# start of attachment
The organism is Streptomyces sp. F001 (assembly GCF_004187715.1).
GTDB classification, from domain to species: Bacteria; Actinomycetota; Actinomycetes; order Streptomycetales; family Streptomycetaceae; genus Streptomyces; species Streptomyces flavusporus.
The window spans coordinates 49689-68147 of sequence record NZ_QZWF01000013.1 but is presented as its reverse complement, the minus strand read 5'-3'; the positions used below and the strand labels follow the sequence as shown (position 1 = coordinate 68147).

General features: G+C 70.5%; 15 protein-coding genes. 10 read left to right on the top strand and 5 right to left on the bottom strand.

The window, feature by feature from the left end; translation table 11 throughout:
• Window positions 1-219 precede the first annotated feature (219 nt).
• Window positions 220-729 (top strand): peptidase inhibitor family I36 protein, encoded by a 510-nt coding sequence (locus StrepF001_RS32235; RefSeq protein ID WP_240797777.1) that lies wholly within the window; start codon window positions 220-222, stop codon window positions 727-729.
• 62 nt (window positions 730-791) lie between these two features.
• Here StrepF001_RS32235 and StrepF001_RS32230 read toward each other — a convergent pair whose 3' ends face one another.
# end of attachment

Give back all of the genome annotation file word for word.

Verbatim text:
The organism is Streptomyces sp. F001 (assembly GCF_004187715.1).
GTDB classification, from domain to species: Bacteria; Actinomycetota; Actinomycetes; order Streptomycetales; family Streptomycetaceae; genus Streptomyces; species Streptomyces flavusporus.
The window spans coordinates 49689-68147 of sequence record NZ_QZWF01000013.1 but is presented as its reverse complement, the minus strand read 5'-3'; the positions used below and the strand labels follow the sequence as shown (position 1 = coordinate 68147).

General features: G+C 70.5%; 15 protein-coding genes. 10 read left to right on the top strand and 5 right to left on the bottom strand.

The window, feature by feature from the left end; translation table 11 throughout:
• Window positions 1-219 precede the first annotated feature (219 nt).
• Window positions 220-729 (top strand): peptidase inhibitor family I36 protein, encoded by a 510-nt coding sequence (locus StrepF001_RS32235; RefSeq protein ID WP_240797777.1) that lies wholly within the window; start codon window positions 220-222, stop codon window positions 727-729.
• 62 nt (window positions 730-791) lie between these two features.
• Here StrepF001_RS32235 and StrepF001_RS32230 read toward each other — a convergent pair whose 3' ends face one another.